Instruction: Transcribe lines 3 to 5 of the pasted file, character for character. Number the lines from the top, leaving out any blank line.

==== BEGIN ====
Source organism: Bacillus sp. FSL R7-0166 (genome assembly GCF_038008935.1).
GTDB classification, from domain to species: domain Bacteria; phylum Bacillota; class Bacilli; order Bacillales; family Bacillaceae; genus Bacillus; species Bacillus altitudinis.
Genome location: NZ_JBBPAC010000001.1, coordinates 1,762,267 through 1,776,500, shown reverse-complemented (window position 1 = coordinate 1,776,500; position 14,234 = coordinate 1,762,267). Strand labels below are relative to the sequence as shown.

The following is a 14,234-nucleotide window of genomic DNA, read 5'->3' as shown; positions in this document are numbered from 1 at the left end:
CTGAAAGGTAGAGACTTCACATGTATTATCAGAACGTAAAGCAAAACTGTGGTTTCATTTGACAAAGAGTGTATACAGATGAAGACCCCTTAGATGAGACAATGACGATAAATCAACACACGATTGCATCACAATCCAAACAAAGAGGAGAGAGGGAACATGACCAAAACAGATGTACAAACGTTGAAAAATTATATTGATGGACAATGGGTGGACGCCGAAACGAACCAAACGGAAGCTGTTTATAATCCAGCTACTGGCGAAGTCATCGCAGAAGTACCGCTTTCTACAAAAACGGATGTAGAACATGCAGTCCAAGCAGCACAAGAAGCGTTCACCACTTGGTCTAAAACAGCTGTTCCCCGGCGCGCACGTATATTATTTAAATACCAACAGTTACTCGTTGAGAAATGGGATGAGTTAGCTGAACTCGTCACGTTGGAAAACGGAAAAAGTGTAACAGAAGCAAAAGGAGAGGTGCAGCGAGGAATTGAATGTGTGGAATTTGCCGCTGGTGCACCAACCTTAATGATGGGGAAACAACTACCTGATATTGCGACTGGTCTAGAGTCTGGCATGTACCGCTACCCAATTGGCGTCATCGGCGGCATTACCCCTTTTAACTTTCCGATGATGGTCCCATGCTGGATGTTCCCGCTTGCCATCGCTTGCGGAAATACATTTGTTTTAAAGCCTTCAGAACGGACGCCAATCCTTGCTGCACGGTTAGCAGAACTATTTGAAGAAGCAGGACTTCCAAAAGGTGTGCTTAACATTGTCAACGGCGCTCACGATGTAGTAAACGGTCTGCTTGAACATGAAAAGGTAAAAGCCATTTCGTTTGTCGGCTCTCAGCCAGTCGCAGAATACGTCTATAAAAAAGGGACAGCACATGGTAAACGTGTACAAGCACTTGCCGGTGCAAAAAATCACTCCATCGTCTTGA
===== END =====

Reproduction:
Genome location: NZ_JBBPAC010000001.1, coordinates 1,762,267 through 1,776,500, shown reverse-complemented (window position 1 = coordinate 1,776,500; position 14,234 = coordinate 1,762,267). Strand labels below are relative to the sequence as shown.

The following is a 14,234-nucleotide window of genomic DNA, read 5'->3' as shown; positions in this document are numbered from 1 at the left end:
CTGAAAGGTAGAGACTTCACATGTATTATCAGAACGTAAAGCAAAACTGTGGTTTCATTTGACAAAGAGTGTATACAGATGAAGACCCCTTAGATGAGACAATGACGATAAATCAACACACGATTGCATCACAATCCAAACAAAGAGGAGAGAGGGAACATGACCAAAACAGATGTACAAACGTTGAAAAATTATATTGATGGACAATGGGTGGACGCCGAAACGAACCAAACGGAAGCTGTTTATAATCCAGCTACTGGCGAAGTCATCGCAGAAGTACCGCTTTCTACAAAAACGGATGTAGAACATGCAGTCCAAGCAGCACAAGAAGCGTTCACCACTTGGTCTAAAACAGCTGTTCCCCGGCGCGCACGTATATTATTTAAATACCAACAGTTACTCGTTGAGAAATGGGATGAGTTAGCTGAACTCGTCACGTTGGAAAACGGAAAAAGTGTAACAGAAGCAAAAGGAGAGGTGCAGCGAGGAATTGAATGTGTGGAATTTGCCGCTGGTGCACCAACCTTAATGATGGGGAAACAACTACCTGATATTGCGACTGGTCTAGAGTCTGGCATGTACCGCTACCCAATTGGCGTCATCGGCGGCATTACCCCTTTTAACTTTCCGATGATGGTCCCATGCTGGATGTTCCCGCTTGCCATCGCTTGCGGAAATACATTTGTTTTAAAGCCTTCAGAACGGACGCCAATCCTTGCTGCACGGTTAGCAGAACTATTTGAAGAAGCAGGACTTCCAAAAGGTGTGCTTAACATTGTCAACGGCGCTCACGATGTAGTAAACGGTCTGCTTGAACATGAAAAGGTAAAAGCCATTTCGTTTGTCGGCTCTCAGCCAGTCGCAGAATACGTCTATAAAAAAGGGACAGCACATGGTAAACGTGTACAAGCACTTGCCGGTGCAAAAAATCACTCCATCGTCTTGA